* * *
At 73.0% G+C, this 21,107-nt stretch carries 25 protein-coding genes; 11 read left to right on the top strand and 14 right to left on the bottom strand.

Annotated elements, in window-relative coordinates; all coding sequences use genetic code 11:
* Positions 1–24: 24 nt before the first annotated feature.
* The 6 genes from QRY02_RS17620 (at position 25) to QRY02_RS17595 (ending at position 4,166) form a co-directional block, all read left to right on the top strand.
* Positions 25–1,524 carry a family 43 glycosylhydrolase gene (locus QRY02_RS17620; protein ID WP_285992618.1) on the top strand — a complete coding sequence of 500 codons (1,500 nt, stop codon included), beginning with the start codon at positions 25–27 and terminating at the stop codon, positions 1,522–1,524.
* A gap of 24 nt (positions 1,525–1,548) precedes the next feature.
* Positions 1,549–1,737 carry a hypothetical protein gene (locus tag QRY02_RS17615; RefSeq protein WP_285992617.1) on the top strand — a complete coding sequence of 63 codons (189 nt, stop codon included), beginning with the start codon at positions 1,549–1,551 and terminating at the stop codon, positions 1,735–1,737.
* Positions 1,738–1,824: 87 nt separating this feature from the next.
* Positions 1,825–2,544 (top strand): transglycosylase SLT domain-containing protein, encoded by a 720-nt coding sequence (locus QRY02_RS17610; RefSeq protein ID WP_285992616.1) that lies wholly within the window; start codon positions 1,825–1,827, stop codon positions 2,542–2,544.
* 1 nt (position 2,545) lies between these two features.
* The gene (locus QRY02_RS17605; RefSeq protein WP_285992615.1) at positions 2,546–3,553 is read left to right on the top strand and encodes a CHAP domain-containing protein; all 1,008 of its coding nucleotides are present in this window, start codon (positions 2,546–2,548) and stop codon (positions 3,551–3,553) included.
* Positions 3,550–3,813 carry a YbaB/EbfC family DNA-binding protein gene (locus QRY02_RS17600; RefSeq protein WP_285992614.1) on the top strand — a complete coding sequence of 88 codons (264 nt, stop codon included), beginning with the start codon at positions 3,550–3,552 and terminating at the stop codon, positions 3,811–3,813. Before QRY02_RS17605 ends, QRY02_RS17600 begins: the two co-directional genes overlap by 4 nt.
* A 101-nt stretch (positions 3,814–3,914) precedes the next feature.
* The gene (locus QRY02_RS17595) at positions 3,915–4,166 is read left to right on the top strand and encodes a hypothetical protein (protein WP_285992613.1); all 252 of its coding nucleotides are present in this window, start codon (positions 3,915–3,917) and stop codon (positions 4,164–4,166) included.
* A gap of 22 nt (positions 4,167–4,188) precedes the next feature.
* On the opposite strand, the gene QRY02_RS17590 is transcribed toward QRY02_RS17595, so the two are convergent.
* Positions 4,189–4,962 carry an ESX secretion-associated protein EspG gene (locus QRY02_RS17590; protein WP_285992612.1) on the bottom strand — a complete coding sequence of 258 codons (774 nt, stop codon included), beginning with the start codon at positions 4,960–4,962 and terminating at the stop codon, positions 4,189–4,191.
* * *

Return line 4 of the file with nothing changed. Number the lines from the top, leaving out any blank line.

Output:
* The 6 genes from QRY02_RS17620 (at position 25) to QRY02_RS17595 (ending at position 4,166) form a co-directional block, all read left to right on the top strand.